Manning: my advertising medium of the year? Retail media networks

Manning: my advertising medium of the year? Retail media networks

While it might not have the glitz of other channels, retail media is where the money is going.


When the media history books are eventually written, 2022’s chapter will no doubt be dominated by the Twitter fiasco.

Future audiences will be shocked at how the world’s richest man paid $44bn for something worth roughly a quarter of that amount, and then proceeded to lose a huge chunk of its advertising revenues while granting airtime to dangerously extremist voices.

No doubt the free-speech champions will be delighted at the relaxation of content moderation on Twitter, but they will be less pleased when Twitter’s very existence is jeopardised as advertisers, rightly, head for the hills.

Advertisers fleeing from Twitter, such as Apple, won’t be troubled by low-grade accusations of not caring about free speech. They are also free to advertise where they choose.

Twitter is not a significant advertising property and is easily excluded, even if its profile suggests otherwise. The nature of its new ‘anything goes’ approach is exactly what advertisers don’t want, so Twitter’s misfortunes have little impact on the advertising market.

Apple itself and TikTok could both claim to be this year’s most newsworthy stories for the advertising media sector. Apple’s influence over the online advertising market has been in plain sight as its hold on devices eats into the advertising revenues of the big social platforms, except for TikTok — at least for now.

Apple is in the process of developing an ad business that will take advantage of its hold on the consumer electronics market and the consequent effect on competitors such as Meta. No-one should bet against the world’s most valuable company.

TikTok itself has had a remarkable year with its superior video product overshadowing Facebook and Instagram, but it too has written down its ad revenue forecast due to the adtech crunch.

Meta will be a 2022 story of a different sort as it desperately attempts to shift towards the chimera of the Metaverse and sees both Facebook and Instagram lose share to TikTok.

In fact, this year will be seen as the year that the online advertising balloon deflated, as predicted by Arete Research.

Enter retail media

For good or bad, the big platforms hog the headlines but the biggest advertising story of the year is not sexy enough to make the front pages.

Retail media networks have emerged in 2022 to become a major force in the advertising market, even being dubbed ‘the third wave in digital advertising’ after Search and Social.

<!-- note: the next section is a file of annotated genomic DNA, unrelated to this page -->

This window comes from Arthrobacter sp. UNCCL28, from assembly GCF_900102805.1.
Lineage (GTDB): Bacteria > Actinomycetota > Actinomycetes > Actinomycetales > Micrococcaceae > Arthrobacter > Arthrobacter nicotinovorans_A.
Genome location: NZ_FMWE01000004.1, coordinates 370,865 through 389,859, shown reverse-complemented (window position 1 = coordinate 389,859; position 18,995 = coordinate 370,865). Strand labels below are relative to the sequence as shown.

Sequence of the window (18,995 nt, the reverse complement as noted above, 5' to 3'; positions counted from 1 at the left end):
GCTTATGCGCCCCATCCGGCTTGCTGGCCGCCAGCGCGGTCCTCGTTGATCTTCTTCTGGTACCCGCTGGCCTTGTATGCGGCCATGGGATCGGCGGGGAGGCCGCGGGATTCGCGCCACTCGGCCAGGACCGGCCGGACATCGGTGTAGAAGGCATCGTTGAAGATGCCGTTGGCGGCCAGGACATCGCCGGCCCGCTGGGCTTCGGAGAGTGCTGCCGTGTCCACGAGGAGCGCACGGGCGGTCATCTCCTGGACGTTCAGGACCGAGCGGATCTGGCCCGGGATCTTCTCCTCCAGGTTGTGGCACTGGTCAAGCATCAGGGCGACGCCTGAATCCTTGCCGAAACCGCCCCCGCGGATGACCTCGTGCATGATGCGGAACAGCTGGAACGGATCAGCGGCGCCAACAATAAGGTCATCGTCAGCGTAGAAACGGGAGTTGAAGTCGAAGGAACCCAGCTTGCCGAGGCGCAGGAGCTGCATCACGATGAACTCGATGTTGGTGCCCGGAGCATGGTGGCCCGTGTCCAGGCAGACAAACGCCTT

For the few uninitiated, retail advertising covers multiple aspects of customer communications across a retailer’s estate, usually hosted within retailers’ websites and other online properties fed by the data-led relationship between the retailer and its customers.

While there is rapid growth in the online element, retail media is increasingly becoming ‘omnichannel’, including instore media, digital out-of-home, customer e-mail and magazines, using data signals from a variety of sources, including location-based services in and around retail estate.

It effectively copies Amazon’s playbook and avoids some of the privacy issues of online display by use of registration and logged-in customer data, usually first-party and now ‘zero party’ data which is fed by purchase history, preferences and intentions.

Amazon itself is now making about $40bn in ad revenues, more than it does in Prime, and with growth of 25% in the third quarter.

With retail margins under pressure from Amazon, among many, traditional retailers are fighting back by using their properties to build both consumer and brand relationships.

One reason advertisers are switching spend out of social media into retail is the ability to use data more sensitively, including the potential to match purchases more closely to ad exposure. Data is notoriously difficult to extract from the big ‘Walled Gardens’, so realistic attribution is hard to achieve.

Advertisers’ ability to combine many data-sets to greater effect is being facilitated by advanced intelligence techniques and the adoption of ‘clean rooms’ (such as Amazon Web Services’ new offering), leading to greater data protection.

Retail online advertising is also less prone to the problems of low viewability and ad fraud in conventional online display in the Open Web.

This is where the money is going

Brands are aiming to make their presence as ‘native’ as possible within retail networks, with messaging as tailored as possible to the customer’s known purchasing behaviour, sometimes gleaned from loyalty schemes. Retailers know not to stuff their properties with irrelevant and obtrusive ads and, as they do not rely on ad revenue, they can avoid the pitfalls of over-monetisation that bedevil online publishers.

The UK is developing fast, with Boots and Tesco among the vanguard, but the biggest news is in the US where Insider Intelligence estimates that retail media networks will take $37bn in revenue this year, up 20% year-on-year.

It’s still early days, but this year was the year that Retail Media Networks broke through. While they may not have the glitz of other channels, it’s where the money is going.

Next year will be tough, but we can expect some channels to do better than others. Retail Media Networks will never set pulses racing, but they will be a far more important part of the advertising market than many of their higher-profile peer group.

Nick Manning is the co-founder of Manning Gottlieb OMD and was CSO at Ebiquity for over a decade. He now owns a mentoring business, Encyclomedia, offering strategic advice to companies in the media and advertising industry. He writes for The Media Leader each month — read his column here.


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